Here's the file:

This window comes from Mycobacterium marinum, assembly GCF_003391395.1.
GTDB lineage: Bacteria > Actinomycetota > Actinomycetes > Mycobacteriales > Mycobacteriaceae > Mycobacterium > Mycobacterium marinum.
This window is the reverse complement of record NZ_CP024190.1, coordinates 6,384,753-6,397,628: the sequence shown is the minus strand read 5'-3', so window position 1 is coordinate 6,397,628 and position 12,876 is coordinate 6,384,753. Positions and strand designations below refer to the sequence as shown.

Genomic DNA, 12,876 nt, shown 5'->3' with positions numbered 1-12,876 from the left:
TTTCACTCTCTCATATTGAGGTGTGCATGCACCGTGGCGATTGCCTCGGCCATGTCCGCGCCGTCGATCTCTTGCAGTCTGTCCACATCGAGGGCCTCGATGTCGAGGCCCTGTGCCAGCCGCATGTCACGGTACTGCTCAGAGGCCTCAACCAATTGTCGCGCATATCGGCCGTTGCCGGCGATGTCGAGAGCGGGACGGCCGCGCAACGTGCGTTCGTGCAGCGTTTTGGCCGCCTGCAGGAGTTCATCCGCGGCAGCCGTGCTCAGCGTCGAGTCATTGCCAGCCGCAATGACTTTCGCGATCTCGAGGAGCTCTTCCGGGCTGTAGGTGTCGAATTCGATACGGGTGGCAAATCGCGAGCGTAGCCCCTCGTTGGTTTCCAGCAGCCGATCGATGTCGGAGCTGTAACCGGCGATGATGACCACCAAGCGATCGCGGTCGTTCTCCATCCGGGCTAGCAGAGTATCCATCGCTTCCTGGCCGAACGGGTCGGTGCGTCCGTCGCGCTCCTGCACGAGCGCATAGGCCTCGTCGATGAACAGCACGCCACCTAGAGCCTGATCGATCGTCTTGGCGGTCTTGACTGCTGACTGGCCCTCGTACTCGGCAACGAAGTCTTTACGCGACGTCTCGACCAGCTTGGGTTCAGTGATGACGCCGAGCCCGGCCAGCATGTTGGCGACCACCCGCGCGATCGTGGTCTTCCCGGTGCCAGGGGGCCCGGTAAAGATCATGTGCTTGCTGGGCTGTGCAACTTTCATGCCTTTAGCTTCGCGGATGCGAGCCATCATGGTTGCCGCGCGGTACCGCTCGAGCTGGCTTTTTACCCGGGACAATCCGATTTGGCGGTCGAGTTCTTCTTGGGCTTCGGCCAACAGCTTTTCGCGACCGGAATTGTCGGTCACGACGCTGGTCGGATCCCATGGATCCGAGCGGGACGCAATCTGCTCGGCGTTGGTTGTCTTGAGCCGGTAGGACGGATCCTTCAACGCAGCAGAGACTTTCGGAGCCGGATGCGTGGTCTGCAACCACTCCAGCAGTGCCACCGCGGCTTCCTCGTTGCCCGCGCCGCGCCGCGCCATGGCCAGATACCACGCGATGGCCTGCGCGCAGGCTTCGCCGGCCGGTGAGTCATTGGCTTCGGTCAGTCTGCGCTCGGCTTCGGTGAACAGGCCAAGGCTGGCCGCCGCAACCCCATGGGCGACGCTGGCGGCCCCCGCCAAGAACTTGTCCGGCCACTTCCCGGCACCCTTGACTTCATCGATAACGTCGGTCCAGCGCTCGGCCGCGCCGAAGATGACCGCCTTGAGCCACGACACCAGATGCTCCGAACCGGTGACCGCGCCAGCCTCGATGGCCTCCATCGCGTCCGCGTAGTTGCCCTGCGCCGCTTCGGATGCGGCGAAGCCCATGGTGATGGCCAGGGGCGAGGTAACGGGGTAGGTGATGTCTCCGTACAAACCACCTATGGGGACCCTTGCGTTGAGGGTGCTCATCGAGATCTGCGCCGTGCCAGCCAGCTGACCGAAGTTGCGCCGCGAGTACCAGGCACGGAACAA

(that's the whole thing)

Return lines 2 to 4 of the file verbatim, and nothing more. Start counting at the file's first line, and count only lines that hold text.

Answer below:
GTDB lineage: Bacteria > Actinomycetota > Actinomycetes > Mycobacteriales > Mycobacteriaceae > Mycobacterium > Mycobacterium marinum.
This window is the reverse complement of record NZ_CP024190.1, coordinates 6,384,753-6,397,628: the sequence shown is the minus strand read 5'-3', so window position 1 is coordinate 6,397,628 and position 12,876 is coordinate 6,384,753. Positions and strand designations below refer to the sequence as shown.

Genomic DNA, 12,876 nt, shown 5'->3' with positions numbered 1-12,876 from the left: